How Pierce County lawyers reimagined their role as community allies in the movement for systemic change
By Andrea S. Jarmon
It would be the video that touched the world. And for Pierce County Public Defender Dee Sonntag, it would be an emotional call to arms.
On May 25, 2020, Sonntag was among many in the nation who watched, in pain and disbelief, the viral recording of what would infamously become captioned as 8:49—the public death of George Floyd. Police accountability, disproportionality, and racial bias in the criminal justice system were already salient areas in which Sonntag engaged every day as a part of her work. Yet, while watching the last moments of George Floyd’s life, she was outraged.
“It was just the absolute disregard for human life,” she explained. “Seeing how those officers handled not only him but the bystanders who were trying to render aid … was just sickening.”
The images of George Floyd inundated media outlets. Countless businesses, organizations, and agencies issued public statements condemning the actions of the officers. Even police departments and law enforcement officials were speaking out against what they saw and understood to be an excessive use of force. But Sonntag wanted to do more. She had been grappling with how she, as a white woman, could use her privileged status to push and encourage others to do more than engaging in performative allyship such as posting on social media or taking selfies at a protest. And then Pierce County released the autopsy report of the 33-year-old African American male, Manuel (“Manny”) Ellis, who had died in police custody on March 3, 2020, while in handcuffs and being restrained by Tacoma police officers. For Sonntag, what happened to George Floyd was not just a national issue. It was local. It was home. It was right here in Tacoma.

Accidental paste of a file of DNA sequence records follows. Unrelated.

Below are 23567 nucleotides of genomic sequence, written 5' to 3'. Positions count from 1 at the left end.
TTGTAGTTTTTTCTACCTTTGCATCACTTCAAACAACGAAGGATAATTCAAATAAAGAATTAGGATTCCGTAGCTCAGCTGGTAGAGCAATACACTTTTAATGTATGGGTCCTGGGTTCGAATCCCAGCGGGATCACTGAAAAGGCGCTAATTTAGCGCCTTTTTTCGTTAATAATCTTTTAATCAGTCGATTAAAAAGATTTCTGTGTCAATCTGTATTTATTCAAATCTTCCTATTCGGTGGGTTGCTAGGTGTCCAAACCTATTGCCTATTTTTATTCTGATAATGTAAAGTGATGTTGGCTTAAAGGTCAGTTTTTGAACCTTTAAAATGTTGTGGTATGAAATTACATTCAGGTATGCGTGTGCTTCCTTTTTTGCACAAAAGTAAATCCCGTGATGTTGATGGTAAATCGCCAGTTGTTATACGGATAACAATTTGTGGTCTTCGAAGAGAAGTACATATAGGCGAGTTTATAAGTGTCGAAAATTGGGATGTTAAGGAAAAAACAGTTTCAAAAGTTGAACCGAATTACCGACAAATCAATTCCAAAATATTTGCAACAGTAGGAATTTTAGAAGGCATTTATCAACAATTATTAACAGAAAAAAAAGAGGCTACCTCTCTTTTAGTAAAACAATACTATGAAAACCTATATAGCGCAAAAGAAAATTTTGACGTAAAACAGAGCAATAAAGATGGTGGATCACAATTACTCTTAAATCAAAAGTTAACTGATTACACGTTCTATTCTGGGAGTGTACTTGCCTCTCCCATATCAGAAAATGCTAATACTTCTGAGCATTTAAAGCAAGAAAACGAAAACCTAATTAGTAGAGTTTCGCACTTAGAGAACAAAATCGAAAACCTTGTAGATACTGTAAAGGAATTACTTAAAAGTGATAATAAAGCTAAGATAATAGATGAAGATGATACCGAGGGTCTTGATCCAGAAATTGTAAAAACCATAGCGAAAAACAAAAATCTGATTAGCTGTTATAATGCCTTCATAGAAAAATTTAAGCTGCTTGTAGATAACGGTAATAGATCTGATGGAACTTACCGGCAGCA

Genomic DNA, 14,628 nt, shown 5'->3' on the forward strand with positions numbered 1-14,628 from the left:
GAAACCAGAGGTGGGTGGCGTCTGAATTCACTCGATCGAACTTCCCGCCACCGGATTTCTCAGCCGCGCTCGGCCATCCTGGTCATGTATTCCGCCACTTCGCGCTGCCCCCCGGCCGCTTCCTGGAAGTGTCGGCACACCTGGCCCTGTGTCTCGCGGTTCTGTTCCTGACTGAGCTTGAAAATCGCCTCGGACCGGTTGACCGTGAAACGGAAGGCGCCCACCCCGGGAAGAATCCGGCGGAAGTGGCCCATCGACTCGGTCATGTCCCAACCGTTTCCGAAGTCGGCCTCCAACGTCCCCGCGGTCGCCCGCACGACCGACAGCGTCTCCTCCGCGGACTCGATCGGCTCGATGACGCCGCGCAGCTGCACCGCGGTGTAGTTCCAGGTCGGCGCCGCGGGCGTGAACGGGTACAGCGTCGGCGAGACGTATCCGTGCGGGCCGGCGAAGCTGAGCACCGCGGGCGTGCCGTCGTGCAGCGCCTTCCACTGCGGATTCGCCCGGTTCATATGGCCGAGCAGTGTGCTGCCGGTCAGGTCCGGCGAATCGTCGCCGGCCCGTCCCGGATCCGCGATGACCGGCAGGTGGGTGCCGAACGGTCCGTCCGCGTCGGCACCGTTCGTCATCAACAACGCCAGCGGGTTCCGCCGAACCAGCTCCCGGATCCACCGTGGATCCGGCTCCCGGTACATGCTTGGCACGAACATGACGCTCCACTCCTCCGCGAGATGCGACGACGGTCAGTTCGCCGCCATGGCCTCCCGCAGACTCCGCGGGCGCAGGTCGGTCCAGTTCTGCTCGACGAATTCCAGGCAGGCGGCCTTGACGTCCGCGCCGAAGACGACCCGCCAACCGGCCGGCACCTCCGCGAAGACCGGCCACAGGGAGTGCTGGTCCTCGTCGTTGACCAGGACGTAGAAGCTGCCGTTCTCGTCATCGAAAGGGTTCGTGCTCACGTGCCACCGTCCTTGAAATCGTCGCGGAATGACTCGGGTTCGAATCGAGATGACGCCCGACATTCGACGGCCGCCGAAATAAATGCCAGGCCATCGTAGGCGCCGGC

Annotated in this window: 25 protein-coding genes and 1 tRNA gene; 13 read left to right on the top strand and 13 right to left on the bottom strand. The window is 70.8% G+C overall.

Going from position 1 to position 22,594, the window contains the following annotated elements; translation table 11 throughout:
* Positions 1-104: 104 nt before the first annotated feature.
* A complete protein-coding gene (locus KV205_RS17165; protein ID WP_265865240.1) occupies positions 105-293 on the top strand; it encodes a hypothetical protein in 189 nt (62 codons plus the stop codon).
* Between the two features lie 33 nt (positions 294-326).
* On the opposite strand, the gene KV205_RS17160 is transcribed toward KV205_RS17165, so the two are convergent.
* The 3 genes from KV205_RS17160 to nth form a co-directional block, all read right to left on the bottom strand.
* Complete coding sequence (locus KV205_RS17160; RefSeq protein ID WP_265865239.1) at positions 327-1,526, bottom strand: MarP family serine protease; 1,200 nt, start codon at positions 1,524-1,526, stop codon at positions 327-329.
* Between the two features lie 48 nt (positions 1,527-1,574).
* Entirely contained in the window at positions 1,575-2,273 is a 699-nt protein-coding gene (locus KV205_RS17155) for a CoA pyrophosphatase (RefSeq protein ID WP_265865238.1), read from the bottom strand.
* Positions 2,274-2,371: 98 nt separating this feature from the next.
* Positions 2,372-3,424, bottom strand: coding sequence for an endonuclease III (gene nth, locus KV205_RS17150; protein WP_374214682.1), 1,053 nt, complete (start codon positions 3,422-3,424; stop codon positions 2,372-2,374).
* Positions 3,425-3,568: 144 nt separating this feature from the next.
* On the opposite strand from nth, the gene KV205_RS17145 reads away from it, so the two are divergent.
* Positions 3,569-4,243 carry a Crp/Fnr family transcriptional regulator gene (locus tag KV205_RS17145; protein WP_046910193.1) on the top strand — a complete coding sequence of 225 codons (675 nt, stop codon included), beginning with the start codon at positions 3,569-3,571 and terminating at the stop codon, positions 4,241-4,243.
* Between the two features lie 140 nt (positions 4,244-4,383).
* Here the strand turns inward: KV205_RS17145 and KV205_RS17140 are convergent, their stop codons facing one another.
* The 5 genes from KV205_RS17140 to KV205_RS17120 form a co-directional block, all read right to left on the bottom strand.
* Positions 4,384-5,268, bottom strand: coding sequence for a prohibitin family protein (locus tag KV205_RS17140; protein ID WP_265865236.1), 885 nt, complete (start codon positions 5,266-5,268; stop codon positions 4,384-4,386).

She and other colleagues immediately came together. They did not have any concrete ideas at the time, but they had an unwavering consensus that they were committed to doing more to help bring about change. Initially, it was Sonntag and a few other female lawyers in her office, mostly white, meeting informally. Then in June, they learned of a national day for protest by public defenders in solidarity with Black Lives Matter. While the group (eventually to become known as LASR—Lawyers Against Systemic Racism) was not yet formally constructed, Sonntag and others from her office—including public defenders Sara Alavi, Jessica Campbell, Jennifer Freeman, Naomi Smith, Kelsey Page, and Kelley Kavanagh—went to work sending out notices of the protest; organizing the location of where they would march; coordinating speakers; and, of course, gathering supplies like masks and hand sanitizer to be responsive to COVID-19 concerns. When asked about whether the ongoing health crisis weighed on their decision to hold or participate in a public protest, Sonntag said the urgency of social justice compelled them to take action. The tragedies of George Floyd and Manny Ellis were part of a pattern of another pandemic people of color face every day—systematic racism.